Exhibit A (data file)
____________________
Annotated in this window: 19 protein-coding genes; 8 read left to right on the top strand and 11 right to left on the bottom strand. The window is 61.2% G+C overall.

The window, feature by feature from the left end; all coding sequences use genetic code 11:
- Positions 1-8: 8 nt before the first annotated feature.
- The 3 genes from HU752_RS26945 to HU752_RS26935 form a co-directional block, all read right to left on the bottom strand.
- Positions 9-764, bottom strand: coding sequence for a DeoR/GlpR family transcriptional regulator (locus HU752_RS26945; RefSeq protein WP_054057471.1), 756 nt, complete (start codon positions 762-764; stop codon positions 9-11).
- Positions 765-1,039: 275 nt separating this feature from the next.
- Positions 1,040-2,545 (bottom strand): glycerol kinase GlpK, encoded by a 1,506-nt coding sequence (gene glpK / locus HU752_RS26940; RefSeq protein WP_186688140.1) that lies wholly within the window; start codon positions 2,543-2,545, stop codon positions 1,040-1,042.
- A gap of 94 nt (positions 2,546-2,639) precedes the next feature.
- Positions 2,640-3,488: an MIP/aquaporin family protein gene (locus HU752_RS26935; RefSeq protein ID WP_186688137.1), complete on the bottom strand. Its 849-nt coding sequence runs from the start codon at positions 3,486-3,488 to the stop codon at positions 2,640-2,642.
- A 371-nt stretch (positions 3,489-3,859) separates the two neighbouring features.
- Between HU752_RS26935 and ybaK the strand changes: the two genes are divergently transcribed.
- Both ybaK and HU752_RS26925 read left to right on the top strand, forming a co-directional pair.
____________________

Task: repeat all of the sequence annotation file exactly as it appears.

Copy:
Annotated in this window: 19 protein-coding genes; 8 read left to right on the top strand and 11 right to left on the bottom strand. The window is 61.2% G+C overall.

The window, feature by feature from the left end; all coding sequences use genetic code 11:
- Positions 1-8: 8 nt before the first annotated feature.
- The 3 genes from HU752_RS26945 to HU752_RS26935 form a co-directional block, all read right to left on the bottom strand.
- Positions 9-764, bottom strand: coding sequence for a DeoR/GlpR family transcriptional regulator (locus HU752_RS26945; RefSeq protein WP_054057471.1), 756 nt, complete (start codon positions 762-764; stop codon positions 9-11).
- Positions 765-1,039: 275 nt separating this feature from the next.
- Positions 1,040-2,545 (bottom strand): glycerol kinase GlpK, encoded by a 1,506-nt coding sequence (gene glpK / locus HU752_RS26940; RefSeq protein WP_186688140.1) that lies wholly within the window; start codon positions 2,543-2,545, stop codon positions 1,040-1,042.
- A gap of 94 nt (positions 2,546-2,639) precedes the next feature.
- Positions 2,640-3,488: an MIP/aquaporin family protein gene (locus HU752_RS26935; RefSeq protein ID WP_186688137.1), complete on the bottom strand. Its 849-nt coding sequence runs from the start codon at positions 3,486-3,488 to the stop codon at positions 2,640-2,642.
- A 371-nt stretch (positions 3,489-3,859) separates the two neighbouring features.
- Between HU752_RS26935 and ybaK the strand changes: the two genes are divergently transcribed.
- Both ybaK and HU752_RS26925 read left to right on the top strand, forming a co-directional pair.